Patent application title: Fire barrier fabric for use with articles
Ronald M. Sytz (Gastonia, NC, US)
IPC8 Class: AB32B526FI
Class name: Fabric (woven, knitted, or nonwoven textile or cloth, etc.) knit fabric (i.e., knit strand or strip material) including an additional knit fabric layer
Publication date: 2009-06-11
Patent application number: 20090149101
Patent application title: Fire barrier fabric for use with articles
Ronald M. Sytz
TRIANGLE PATENTS, P.L.L.C.
Origin: RALEIGH, NC US
IPC8 Class: AB32B526FI
A fire barrier fabric further comprising a multilayer fabric having at
least two layers, including an outside layer and a fire barrier layer;
wherein the fire barrier layer provides flame-retardant and/or
flame-resistant properties to the entire fabric without requiring fabric
coatings or treatments to provide any contribution to flame retardance or
resistance, wherein additional layers may include a filler layer, and
wherein the fabric is applied to articles, such as upholstered articles
1. A fire barrier fabric comprising:a multilayer fabric having at least
two layers forming a terry velour fabric, including an outside layer and
a fire barrier layer; wherein the fire barrier layer provides
flame-retardant and/or flame-resistant properties to the entire fabric
without requiring fabric coatings or treatments to provide any
contribution to flame retardance or resistance.
2. The fire barrier of claim 1, wherein the multilayer fabric includes three layers, including an outside layer, a filler layer, and a fire barrier layer.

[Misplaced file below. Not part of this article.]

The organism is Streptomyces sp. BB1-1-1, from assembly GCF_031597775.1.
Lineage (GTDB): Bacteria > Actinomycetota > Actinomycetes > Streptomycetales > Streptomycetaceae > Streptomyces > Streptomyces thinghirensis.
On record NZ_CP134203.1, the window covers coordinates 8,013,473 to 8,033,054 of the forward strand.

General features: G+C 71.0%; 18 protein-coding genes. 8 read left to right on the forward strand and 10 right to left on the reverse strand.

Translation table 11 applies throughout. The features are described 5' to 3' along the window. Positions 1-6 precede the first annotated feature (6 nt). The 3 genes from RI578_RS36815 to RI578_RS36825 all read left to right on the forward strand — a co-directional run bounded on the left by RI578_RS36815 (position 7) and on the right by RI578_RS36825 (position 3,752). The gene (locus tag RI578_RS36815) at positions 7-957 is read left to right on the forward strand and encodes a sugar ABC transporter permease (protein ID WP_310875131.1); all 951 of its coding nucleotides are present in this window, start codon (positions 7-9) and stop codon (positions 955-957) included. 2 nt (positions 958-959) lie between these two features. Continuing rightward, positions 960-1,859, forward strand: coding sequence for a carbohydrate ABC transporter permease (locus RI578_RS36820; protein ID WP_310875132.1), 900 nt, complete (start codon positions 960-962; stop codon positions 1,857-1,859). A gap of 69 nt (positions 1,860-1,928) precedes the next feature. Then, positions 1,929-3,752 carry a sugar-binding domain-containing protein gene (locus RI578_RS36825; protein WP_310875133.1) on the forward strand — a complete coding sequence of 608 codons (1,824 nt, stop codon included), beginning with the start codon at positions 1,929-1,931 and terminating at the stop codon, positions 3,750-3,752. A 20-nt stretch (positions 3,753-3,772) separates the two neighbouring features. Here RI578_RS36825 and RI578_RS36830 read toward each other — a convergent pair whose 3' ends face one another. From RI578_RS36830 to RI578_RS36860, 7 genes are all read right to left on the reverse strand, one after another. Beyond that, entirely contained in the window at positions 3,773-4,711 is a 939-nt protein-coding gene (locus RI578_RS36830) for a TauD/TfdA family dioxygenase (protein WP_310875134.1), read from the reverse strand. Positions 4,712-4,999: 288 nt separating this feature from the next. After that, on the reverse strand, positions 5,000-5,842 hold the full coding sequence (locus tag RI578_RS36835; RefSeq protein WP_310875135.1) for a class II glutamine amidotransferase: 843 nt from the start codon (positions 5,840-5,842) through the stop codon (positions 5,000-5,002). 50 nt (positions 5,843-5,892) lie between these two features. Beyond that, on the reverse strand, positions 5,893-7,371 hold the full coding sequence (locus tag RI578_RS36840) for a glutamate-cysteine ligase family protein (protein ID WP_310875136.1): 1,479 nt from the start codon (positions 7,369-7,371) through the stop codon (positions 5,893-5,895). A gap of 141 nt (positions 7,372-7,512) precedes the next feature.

3. The fire barrier fabric of claim 1, wherein the multilayer fabric is unitary and integrally formed.
4. The fire barrier fabric of claim 1, wherein the multilayer fabric is knitted.
5. The fire barrier fabric of claim 1, wherein the fire barrier layer further comprises flame-resistant fibers.
6. The fire barrier fabric of claim 1, wherein the fire barrier layer further comprises non-burning, char-forming, flame retardant fibers.
7. A mattress ticking with fire resistance comprising:a fire barrier fabric further comprising a multilayer fabric includes three layers including a terry velour fabric, including an outside layer, a filler layer, and a fire barrier layer; wherein the fire barrier layer provides flame-retardant and/or flame-resistant properties to the entire fabric without requiring fabric coatings or treatments to provide any contribution to flame retardance or resistance.
CROSS-REFERENCE TO RELATED APPLICATIONS
This application claims the benefit of prior-filed U.S. patent application Ser. No. 11/208,966 filed Aug. 22, 2005 and is a continuation of that application, which is incorporated herein by reference in its entirety, including the figures and corresponding description.
BACKGROUND OF THE INVENTION
(1) Field of the Invention